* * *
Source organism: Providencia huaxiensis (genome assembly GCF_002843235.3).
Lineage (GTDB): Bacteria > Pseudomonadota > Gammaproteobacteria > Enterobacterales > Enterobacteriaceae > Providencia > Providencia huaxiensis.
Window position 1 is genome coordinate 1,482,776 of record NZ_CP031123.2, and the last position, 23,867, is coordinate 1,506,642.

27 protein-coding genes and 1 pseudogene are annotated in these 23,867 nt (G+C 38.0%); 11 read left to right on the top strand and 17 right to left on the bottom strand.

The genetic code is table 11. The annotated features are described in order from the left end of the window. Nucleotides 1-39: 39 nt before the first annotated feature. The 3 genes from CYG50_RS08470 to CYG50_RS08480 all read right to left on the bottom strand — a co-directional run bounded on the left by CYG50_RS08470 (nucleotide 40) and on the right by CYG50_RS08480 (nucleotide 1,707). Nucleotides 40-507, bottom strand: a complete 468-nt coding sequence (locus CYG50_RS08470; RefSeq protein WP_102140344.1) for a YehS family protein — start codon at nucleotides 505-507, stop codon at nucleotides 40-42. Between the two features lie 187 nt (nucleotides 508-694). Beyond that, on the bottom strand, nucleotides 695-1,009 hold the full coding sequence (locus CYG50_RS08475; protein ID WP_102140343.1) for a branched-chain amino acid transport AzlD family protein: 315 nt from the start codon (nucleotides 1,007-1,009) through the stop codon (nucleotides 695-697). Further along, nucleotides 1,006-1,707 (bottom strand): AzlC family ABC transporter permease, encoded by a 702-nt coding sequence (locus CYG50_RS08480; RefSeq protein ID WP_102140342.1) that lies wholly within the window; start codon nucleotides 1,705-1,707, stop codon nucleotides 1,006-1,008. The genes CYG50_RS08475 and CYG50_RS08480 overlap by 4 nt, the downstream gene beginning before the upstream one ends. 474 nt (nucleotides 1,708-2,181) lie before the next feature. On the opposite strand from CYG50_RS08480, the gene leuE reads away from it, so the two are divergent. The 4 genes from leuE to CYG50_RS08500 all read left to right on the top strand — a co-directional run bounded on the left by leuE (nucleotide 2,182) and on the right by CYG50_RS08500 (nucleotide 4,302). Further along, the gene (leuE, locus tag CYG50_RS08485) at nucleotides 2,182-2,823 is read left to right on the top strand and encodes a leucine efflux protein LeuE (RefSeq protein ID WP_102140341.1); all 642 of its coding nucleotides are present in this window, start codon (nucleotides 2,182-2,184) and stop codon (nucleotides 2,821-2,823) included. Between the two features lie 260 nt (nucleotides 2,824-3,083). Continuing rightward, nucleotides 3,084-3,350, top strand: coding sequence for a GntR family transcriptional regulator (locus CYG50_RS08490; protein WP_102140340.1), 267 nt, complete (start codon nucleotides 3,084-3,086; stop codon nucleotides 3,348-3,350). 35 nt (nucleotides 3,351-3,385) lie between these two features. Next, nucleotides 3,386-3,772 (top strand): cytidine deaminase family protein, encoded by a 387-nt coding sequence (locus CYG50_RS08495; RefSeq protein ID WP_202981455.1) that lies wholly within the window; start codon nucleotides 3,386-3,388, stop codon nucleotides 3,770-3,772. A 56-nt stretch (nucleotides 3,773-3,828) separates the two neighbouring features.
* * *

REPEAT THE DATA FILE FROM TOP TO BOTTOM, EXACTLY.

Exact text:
Source organism: Providencia huaxiensis (genome assembly GCF_002843235.3).
Lineage (GTDB): Bacteria > Pseudomonadota > Gammaproteobacteria > Enterobacterales > Enterobacteriaceae > Providencia > Providencia huaxiensis.
Window position 1 is genome coordinate 1,482,776 of record NZ_CP031123.2, and the last position, 23,867, is coordinate 1,506,642.

27 protein-coding genes and 1 pseudogene are annotated in these 23,867 nt (G+C 38.0%); 11 read left to right on the top strand and 17 right to left on the bottom strand.

The genetic code is table 11. The annotated features are described in order from the left end of the window. Nucleotides 1-39: 39 nt before the first annotated feature. The 3 genes from CYG50_RS08470 to CYG50_RS08480 all read right to left on the bottom strand — a co-directional run bounded on the left by CYG50_RS08470 (nucleotide 40) and on the right by CYG50_RS08480 (nucleotide 1,707). Nucleotides 40-507, bottom strand: a complete 468-nt coding sequence (locus CYG50_RS08470; RefSeq protein WP_102140344.1) for a YehS family protein — start codon at nucleotides 505-507, stop codon at nucleotides 40-42. Between the two features lie 187 nt (nucleotides 508-694). Beyond that, on the bottom strand, nucleotides 695-1,009 hold the full coding sequence (locus CYG50_RS08475; protein ID WP_102140343.1) for a branched-chain amino acid transport AzlD family protein: 315 nt from the start codon (nucleotides 1,007-1,009) through the stop codon (nucleotides 695-697). Further along, nucleotides 1,006-1,707 (bottom strand): AzlC family ABC transporter permease, encoded by a 702-nt coding sequence (locus CYG50_RS08480; RefSeq protein ID WP_102140342.1) that lies wholly within the window; start codon nucleotides 1,705-1,707, stop codon nucleotides 1,006-1,008. The genes CYG50_RS08475 and CYG50_RS08480 overlap by 4 nt, the downstream gene beginning before the upstream one ends. 474 nt (nucleotides 1,708-2,181) lie before the next feature. On the opposite strand from CYG50_RS08480, the gene leuE reads away from it, so the two are divergent. The 4 genes from leuE to CYG50_RS08500 all read left to right on the top strand — a co-directional run bounded on the left by leuE (nucleotide 2,182) and on the right by CYG50_RS08500 (nucleotide 4,302). Further along, the gene (leuE, locus tag CYG50_RS08485) at nucleotides 2,182-2,823 is read left to right on the top strand and encodes a leucine efflux protein LeuE (RefSeq protein ID WP_102140341.1); all 642 of its coding nucleotides are present in this window, start codon (nucleotides 2,182-2,184) and stop codon (nucleotides 2,821-2,823) included. Between the two features lie 260 nt (nucleotides 2,824-3,083). Continuing rightward, nucleotides 3,084-3,350, top strand: coding sequence for a GntR family transcriptional regulator (locus CYG50_RS08490; protein WP_102140340.1), 267 nt, complete (start codon nucleotides 3,084-3,086; stop codon nucleotides 3,348-3,350). 35 nt (nucleotides 3,351-3,385) lie between these two features. Next, nucleotides 3,386-3,772 (top strand): cytidine deaminase family protein, encoded by a 387-nt coding sequence (locus CYG50_RS08495; RefSeq protein ID WP_202981455.1) that lies wholly within the window; start codon nucleotides 3,386-3,388, stop codon nucleotides 3,770-3,772. A 56-nt stretch (nucleotides 3,773-3,828) separates the two neighbouring features.